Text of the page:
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RUNNING FROM COVER REAL OR IMAGINED, THE SI JINX LEAVES SOME COACHES AND ATHLETES BEGGING TO BE IGNORED

Jan. 27, 1997
Jan. 27, 1997

Table of Contents
Jan. 27, 1997

Faces In The Crowd

RUNNING FROM COVER REAL OR IMAGINED, THE SI JINX LEAVES SOME COACHES AND ATHLETES BEGGING TO BE IGNORED

Not two hours after the New England Patriots had won the AFC
Championship Game, Bill Parcells, the Patriots' coach, took his
daughter Jill aside, away from the crowd of relatives packing
his house, and said firmly, "No cover."

This is an article from the Jan. 27, 1997 issue Original Layout

"No cover?" asked Jill.

"No cover. Do what you can. I don't want us on the cover."

So Jill Parcells, who works in the SPORTS ILLUSTRATED events
marketing department, made a desperate call to her boss,
publisher Dave Long, asking him to intercede on her father's
behalf. "My dad is begging: No cover."

Here's a coach, still combing Gatorade out of his hair, on the
doorstep of a world championship, who should be figuring out
away to beat the Green Bay Packers, and his first concern is
the SI cover jinx? Can you believe that?

Well, actually, yes. I didn't believe in the SI cover jinx
either--until nine weeks ago. I always figured, This is sports.
Sports is pretty much a losing proposition; every week more than
half the athletes in events of all sorts around the world aren't
going to win. For SI cover subjects, losing is an occupational
hazard. What are you going to do? There's no Popular Mechanics
jinx. It's very difficult for a turbopowered gungalator to pull
a groin.

And cover losers make sense if you think about it. Take the
Minnesota Timberwolves. Managing editor Bill Colson, the guy who
picks the SI covers, sees that they're a cute team and they look
like they're going to make the playoffs for once, and he thinks,
I better get them on the cover while I have the chance. He slaps
them on the front of the magazine, and snap, they lose. Is that
a jinx?

I once wrote a cover story on Ickey Woods, the Cincinnati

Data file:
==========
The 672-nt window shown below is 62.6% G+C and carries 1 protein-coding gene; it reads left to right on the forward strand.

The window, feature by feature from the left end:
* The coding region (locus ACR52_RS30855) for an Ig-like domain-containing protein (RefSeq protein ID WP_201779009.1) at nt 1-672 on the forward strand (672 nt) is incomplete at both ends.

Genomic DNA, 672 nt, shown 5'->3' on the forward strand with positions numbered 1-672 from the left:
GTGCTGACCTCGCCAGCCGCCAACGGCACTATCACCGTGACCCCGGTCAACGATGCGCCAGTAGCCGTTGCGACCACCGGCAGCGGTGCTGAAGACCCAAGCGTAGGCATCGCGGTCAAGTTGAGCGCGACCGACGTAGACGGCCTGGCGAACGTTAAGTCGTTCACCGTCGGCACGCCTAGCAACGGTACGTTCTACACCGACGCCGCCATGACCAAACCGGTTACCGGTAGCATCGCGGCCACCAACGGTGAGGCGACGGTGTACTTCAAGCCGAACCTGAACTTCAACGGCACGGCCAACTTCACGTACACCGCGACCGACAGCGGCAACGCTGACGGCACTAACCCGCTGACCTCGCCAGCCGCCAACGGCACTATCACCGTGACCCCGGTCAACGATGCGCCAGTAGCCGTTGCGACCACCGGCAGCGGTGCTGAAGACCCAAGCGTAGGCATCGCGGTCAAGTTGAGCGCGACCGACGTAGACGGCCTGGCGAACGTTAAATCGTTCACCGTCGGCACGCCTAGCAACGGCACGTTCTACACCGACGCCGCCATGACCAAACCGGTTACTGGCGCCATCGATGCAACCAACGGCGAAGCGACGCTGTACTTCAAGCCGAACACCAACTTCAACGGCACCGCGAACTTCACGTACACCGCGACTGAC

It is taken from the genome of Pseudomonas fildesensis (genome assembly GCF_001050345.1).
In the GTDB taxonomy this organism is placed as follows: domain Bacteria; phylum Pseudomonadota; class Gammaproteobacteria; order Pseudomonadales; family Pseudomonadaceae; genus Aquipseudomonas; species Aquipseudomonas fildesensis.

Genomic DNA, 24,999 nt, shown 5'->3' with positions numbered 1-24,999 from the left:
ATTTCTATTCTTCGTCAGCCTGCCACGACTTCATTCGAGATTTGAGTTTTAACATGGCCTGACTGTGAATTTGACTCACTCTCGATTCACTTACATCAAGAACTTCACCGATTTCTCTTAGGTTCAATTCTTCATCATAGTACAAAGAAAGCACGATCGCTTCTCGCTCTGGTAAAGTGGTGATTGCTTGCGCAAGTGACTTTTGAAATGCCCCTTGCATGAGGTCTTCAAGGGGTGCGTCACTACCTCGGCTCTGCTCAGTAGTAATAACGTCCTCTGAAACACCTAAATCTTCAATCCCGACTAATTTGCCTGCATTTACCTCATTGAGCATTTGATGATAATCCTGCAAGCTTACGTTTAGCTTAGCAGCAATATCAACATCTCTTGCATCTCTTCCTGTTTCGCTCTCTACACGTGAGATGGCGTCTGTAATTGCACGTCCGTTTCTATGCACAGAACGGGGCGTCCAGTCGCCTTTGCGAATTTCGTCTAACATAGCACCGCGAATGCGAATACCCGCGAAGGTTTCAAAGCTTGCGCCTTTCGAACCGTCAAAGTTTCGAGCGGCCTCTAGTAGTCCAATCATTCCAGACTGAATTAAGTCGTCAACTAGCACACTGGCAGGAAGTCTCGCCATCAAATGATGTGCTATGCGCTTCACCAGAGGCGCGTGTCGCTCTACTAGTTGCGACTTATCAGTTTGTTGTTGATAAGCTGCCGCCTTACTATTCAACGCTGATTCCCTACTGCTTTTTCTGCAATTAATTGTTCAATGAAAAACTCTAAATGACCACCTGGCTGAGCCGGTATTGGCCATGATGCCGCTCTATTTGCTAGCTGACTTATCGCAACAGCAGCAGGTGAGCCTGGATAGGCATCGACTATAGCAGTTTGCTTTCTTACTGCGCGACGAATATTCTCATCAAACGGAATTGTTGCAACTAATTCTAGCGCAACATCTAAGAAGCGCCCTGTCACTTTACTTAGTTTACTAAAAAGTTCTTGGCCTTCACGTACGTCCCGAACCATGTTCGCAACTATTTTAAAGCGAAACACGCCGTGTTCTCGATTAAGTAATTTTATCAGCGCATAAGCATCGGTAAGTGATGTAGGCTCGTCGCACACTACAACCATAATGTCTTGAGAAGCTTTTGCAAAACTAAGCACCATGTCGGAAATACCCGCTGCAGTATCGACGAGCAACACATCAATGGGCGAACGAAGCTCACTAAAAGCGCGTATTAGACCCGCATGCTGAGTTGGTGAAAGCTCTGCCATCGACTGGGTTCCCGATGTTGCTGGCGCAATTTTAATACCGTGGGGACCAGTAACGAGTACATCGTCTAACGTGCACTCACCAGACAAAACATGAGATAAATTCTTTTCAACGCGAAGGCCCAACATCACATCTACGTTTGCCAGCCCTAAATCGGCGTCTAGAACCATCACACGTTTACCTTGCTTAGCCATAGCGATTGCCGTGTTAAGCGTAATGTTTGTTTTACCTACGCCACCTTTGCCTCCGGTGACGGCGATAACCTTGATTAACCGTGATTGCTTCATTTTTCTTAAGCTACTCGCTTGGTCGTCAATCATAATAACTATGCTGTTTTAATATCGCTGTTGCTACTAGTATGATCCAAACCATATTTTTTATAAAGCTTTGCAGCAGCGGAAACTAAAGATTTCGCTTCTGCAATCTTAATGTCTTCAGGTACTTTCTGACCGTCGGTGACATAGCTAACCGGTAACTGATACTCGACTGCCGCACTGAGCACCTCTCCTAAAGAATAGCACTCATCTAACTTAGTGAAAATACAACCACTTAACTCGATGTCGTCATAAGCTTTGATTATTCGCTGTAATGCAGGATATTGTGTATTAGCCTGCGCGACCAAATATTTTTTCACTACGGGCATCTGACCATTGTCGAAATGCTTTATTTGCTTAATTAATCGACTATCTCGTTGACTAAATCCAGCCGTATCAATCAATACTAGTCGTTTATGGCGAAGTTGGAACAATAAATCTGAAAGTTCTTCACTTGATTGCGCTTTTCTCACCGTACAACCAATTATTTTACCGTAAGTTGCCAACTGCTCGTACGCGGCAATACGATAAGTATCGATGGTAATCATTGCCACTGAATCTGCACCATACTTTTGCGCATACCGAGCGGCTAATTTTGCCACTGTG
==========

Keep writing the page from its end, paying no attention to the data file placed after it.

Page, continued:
Bengals' fullback. The next season he blew out a knee and a
career. I remember people coming up to me and saying, "Didja see
what ya did to Ickey? Ya jinxed him!" Another time a guy showed
me an old SI cover shot of O.J. Simpson and said, "See? The
jinx!" I wondered, Does a jinx have no statute of limitations?

But then nine weeks ago began the worst SI cover jinx streak
anybody around here can remember. Ted Williams was on the cover
of the Nov. 25 issue. A few weeks later he tripped over his dog
and broke a leg. Cincinnati forward Danny Fortson was on the
cover of the Dec. 2 college basketball preview issue. In the
Bearcats' second game of the season they were upset by Xavier.
Florida State's Warrick Dunn was on the Dec. 9 cover. A few
weeks later the Seminoles got poleaxed in the Sugar Bowl, partly
because Dunn was knocked out of the game by leg cramps. Then
Denver Broncos quarterback John Elway was on our year-end cover.
An APPRECIATION, the billing read. First game out, Elway loses.
A DEPRECIATION, it should have said. The following issue had
Jacksonville Jaguars quarterback Mark Brunell and Carolina
Panthers quarterback Kerry Collins on the cover together. That
Sunday, both lost.

I'm not surprised Parcells has this Super-stition. He collects
figurines of elephants, but only trunks-up elephants. Very
lucky. Send him a trunk-down elephant, and he pitches it. Once,
when he coached the New York Giants, somebody saw a tails-up
penny on the locker room carpet. Parcells decreed not only that
nobody on the team should pick it up (bad luck) but also that
the janitors should vacuum around it the rest of the season.

You can't blame Parcells for wanting to keep the Patriots off
the cover. He's 5-0 in conference championship games and Super
Bowls. He must know something. I say the jinx lives. It's a kind
of selective jinx though. It doesn't happen every week or to
every team or to every athlete. (Explain Michael Jordan, 36
times on the cover, and Muhammad Ali, 35 times.) But there are
weeks you can just feel it.

In 1957 we put the Oklahoma football team, winners of 47
straight games, on the cover. The Saturday after the issue came
out, the Sooners lost 7-0 to a lousy Notre Dame team. The cover
of the June 5, 1995, issue featured the San Francisco Giants'
Matt Williams, who was leading the National League in seven
major batting categories. That Saturday he fouled off a pitch
that broke his right foot and sidelined him for 68 games. You
may not buy into the jinx, but athletes do.

So why fight it? From now on let's put the jinx to good use. For
enough money, we'll put anybody on the cover. Don't you have a
boss or a brother-in-law you wouldn't mind seeing come down with
a hyperextended spleen or a bad case of bus-tire tread?

We didn't put the Patriots on the cover last week, but not
because Parcells begged. The NFC Championship Game was simply
more compelling than the AFC title game, so we put the Packers'
Antonio Freeman on the cover. If I were Freeman, I would change
my name, put on a flame-retardant suit and lock myself in a
U-Store-It until after the Super Bowl.

This week, as you've noticed, we put Packers quarterback Brett
Favre and coach Mike Holmgren on the cover eating breakfast.
Hope they know the Heimlich maneuver.

COLOR PHOTO: AL TIELEMANS Relax, Coach, this cover is only a joke. [Bill Parcells on mock Sports Illustrated cover]